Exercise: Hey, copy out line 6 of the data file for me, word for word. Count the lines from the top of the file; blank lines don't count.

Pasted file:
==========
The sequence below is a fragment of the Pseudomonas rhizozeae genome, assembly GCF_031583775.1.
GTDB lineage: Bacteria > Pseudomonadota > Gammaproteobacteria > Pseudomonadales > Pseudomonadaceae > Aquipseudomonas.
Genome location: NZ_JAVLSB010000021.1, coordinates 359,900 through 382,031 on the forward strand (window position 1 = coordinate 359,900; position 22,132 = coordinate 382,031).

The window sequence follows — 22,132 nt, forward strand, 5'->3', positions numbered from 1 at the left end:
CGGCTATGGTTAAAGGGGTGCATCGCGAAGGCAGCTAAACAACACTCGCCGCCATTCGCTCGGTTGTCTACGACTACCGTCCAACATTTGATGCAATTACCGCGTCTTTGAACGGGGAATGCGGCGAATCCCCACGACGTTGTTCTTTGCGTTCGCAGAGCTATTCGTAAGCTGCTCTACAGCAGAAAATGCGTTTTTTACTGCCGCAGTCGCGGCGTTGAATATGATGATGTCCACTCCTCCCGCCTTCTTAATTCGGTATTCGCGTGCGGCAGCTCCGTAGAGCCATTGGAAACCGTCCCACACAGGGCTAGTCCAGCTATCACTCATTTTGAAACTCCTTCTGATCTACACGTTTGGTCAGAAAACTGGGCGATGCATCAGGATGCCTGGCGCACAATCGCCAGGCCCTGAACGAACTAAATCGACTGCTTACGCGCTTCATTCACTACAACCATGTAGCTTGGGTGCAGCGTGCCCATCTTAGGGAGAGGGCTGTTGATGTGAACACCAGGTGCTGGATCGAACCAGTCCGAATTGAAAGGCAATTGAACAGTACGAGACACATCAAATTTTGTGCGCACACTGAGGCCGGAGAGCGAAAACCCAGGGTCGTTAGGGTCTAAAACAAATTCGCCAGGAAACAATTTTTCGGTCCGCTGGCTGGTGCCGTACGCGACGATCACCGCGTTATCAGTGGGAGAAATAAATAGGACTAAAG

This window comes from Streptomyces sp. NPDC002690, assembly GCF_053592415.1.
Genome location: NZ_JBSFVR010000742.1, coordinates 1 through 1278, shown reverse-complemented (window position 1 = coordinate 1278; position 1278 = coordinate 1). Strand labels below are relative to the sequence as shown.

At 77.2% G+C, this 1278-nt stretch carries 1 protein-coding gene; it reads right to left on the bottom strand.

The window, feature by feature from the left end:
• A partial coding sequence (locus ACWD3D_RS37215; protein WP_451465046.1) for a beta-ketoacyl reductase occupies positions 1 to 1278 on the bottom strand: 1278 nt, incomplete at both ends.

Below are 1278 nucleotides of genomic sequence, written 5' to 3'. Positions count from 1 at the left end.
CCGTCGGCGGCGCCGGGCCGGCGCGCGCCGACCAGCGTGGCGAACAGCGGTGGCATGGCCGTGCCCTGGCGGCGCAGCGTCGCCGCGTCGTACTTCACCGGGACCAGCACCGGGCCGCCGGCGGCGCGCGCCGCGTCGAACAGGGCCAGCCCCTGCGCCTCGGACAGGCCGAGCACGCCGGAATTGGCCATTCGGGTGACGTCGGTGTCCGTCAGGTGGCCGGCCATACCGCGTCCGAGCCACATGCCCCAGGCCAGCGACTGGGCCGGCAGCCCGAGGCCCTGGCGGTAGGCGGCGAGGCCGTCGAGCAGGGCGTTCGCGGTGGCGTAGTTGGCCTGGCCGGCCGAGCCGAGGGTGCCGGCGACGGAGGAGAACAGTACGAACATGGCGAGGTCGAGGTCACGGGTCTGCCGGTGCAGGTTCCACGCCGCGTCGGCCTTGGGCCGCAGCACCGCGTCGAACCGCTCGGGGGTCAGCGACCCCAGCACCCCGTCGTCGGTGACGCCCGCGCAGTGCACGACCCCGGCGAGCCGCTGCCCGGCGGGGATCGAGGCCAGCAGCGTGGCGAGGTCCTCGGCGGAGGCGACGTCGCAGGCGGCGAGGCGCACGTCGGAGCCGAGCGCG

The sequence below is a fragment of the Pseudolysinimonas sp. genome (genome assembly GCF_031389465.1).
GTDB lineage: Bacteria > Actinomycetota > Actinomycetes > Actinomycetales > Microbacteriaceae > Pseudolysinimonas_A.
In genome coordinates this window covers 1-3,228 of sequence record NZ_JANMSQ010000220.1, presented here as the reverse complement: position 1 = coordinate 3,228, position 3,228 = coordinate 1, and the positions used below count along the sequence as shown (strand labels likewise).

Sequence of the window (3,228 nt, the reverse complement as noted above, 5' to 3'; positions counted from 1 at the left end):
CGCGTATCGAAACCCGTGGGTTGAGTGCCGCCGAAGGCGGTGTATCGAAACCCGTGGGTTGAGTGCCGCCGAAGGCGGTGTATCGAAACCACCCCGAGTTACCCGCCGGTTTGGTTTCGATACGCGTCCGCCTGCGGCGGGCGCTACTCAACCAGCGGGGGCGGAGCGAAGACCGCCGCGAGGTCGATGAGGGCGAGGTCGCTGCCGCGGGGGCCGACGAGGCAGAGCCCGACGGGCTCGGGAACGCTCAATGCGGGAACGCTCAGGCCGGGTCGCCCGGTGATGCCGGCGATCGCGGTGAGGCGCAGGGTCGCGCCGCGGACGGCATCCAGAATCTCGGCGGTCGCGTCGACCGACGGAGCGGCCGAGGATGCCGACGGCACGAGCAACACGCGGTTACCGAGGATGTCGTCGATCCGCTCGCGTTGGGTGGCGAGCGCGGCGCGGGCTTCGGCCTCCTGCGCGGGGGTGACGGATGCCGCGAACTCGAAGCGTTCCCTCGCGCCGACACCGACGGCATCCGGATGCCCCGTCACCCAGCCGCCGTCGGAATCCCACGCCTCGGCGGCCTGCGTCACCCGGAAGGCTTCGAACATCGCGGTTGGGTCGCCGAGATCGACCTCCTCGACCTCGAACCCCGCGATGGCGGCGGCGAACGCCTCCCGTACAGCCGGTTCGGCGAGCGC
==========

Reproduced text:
This window comes from Streptomyces sp. NPDC002690, assembly GCF_053592415.1.